One of the frustrations students face when taking the social work exam is questioning how well the exam measures how “good” of a social worker they are. After all, even if we aim to be evidence-based practitioners, much of the work we do can be highly subjective and relational–hardly something a multiple choice test can fully capture. On top of that, most of the teaching in social work school (pedagogical philosophy if you want to get all fancy) is done through the more narrative and practical lens of case studies and field work than a quantitative one (research classes being an exception).
This is all to say that the science of psychometrics and test-creation isn’t perfect and has also been historically flawed. As social justice practitioners, we have to account for variables like ableism (many students have struggled to pass the LMSW and LCSW exams because of challenges like ADHD and other diagnoses) and cultural competence and humility being factored into any kind of psychometric instrument like a professional exam.
While I’m no expert in psychometrics, my teaching experience as a tutor and adjunct lecturer has taught me that the tools we use to teach and assess skills must always evolve and be responsive. That said, I’m glad the ASWB is listening to folks by implementing the following changes (source: ASWB):
- Multiple choices responses will be reduced from four choices to three. This will be slowly phased in with having a mixture of both types of questions until its full implementation by 2025. I think having less “distractors” is set to be a benefit for students who struggle with process of elimination or being overwhelmed by vignettes. The hope is to place more focus on knowledge, skills, and abilities (KSA content) versus test-strategy.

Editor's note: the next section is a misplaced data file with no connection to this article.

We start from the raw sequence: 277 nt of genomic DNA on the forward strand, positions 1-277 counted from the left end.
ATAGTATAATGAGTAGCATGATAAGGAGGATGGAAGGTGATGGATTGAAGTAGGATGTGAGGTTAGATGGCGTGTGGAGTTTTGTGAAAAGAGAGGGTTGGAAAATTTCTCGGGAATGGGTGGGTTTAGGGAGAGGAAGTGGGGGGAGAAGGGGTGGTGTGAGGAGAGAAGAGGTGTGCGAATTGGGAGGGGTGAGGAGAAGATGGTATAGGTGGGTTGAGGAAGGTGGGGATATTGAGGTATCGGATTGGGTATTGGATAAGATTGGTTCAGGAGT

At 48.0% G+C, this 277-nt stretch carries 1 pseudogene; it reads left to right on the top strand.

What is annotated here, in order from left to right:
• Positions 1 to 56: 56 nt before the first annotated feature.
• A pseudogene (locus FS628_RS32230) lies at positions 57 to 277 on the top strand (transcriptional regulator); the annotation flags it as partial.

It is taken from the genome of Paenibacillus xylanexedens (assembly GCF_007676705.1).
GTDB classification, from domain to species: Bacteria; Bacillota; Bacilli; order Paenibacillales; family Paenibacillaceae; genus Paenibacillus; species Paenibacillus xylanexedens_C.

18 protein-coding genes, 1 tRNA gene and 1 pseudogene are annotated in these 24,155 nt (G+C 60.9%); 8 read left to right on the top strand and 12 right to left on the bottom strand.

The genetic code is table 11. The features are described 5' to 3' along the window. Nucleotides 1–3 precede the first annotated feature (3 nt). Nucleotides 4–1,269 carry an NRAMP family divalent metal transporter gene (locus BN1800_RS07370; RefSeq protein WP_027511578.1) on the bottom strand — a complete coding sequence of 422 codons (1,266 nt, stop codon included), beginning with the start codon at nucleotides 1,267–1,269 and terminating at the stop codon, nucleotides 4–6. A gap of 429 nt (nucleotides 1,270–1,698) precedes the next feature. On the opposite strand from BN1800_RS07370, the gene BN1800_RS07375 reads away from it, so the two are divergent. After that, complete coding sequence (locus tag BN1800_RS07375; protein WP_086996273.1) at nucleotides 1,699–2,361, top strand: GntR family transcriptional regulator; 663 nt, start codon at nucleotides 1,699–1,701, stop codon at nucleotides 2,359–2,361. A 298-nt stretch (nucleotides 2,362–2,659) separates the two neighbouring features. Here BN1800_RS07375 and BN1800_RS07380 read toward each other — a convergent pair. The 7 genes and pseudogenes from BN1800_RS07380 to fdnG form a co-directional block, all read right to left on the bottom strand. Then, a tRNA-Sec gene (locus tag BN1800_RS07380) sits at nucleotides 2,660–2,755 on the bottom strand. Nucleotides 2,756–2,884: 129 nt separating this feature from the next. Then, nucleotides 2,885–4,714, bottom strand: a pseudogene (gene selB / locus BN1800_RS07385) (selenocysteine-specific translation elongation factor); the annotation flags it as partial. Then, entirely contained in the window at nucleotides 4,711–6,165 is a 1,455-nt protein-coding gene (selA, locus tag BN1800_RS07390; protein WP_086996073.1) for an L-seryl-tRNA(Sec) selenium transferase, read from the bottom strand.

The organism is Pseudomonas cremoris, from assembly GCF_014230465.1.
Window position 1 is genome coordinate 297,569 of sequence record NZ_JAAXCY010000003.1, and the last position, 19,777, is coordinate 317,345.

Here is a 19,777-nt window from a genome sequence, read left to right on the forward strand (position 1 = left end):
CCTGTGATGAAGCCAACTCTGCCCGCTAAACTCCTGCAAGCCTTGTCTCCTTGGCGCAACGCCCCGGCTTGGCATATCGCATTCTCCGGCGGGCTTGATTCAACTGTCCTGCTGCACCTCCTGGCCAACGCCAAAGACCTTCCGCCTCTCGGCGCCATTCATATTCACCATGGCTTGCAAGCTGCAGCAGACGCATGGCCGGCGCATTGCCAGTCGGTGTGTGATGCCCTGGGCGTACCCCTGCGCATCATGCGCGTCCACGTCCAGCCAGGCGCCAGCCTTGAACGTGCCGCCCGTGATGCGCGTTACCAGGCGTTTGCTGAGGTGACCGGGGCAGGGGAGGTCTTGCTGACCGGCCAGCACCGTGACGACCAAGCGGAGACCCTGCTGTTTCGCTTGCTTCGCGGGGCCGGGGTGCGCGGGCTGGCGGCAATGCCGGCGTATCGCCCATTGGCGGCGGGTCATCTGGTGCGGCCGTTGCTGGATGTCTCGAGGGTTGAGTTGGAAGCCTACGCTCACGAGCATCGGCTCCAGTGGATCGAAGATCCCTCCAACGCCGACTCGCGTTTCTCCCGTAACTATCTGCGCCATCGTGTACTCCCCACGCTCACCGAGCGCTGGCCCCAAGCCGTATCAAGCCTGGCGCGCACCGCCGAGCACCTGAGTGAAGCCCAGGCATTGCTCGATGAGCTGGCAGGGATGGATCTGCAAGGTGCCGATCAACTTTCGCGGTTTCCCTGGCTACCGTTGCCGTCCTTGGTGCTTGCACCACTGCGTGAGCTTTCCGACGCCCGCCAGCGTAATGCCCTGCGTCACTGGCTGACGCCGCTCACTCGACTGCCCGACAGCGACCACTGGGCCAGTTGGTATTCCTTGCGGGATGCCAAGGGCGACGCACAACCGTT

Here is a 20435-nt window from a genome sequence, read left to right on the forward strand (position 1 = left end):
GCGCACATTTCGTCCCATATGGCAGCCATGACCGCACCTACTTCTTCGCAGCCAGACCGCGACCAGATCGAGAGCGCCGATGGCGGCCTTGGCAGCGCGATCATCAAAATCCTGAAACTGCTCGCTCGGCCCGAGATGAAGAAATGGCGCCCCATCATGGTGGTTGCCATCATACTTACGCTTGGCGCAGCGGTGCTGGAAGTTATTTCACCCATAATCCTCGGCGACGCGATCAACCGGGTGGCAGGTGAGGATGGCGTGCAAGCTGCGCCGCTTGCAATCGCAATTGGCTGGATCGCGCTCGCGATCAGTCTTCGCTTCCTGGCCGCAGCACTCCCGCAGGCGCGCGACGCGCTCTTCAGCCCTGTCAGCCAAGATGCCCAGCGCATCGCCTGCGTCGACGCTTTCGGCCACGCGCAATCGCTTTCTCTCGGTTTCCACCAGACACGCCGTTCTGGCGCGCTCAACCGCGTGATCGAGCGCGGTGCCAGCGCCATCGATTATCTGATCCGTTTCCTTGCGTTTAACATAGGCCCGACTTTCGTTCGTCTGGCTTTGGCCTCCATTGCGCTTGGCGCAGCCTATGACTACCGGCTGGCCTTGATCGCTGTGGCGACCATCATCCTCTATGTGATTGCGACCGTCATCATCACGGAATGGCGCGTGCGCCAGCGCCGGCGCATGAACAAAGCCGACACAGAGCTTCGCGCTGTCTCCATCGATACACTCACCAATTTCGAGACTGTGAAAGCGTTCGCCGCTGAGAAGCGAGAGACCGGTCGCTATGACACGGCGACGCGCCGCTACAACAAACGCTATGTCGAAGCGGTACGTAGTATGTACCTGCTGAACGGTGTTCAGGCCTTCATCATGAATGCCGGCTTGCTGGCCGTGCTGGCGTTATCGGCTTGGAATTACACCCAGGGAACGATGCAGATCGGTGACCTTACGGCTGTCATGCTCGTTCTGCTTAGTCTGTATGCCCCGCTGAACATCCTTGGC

- Access to food will be allowed. It’s tough to take a four-hour exam, especially for those with specific dietary or medical needs. According to the ASWB, students will be able to bring a snack to consume in the waiting area during the test.
- Tamper-proof cellphone bags no longer required. To be honest, this doesn’t seem like much of a testing environment enhancement since all electronics are stored in a locker anyway. However, it seems like a step toward less rigidity in the test check-in process, especially for people who become more anxious on the day of exam.
This may not be an entirely comprehensive overhaul, but hopefully this is just a start in bridging the gaps that get in the way of some MSW students who struggle with the licensure exams. I’ll continue to update the blog as more information becomes available.
Image Credit: Anthony Quintano, licensed under Creative Commons license on Flickr.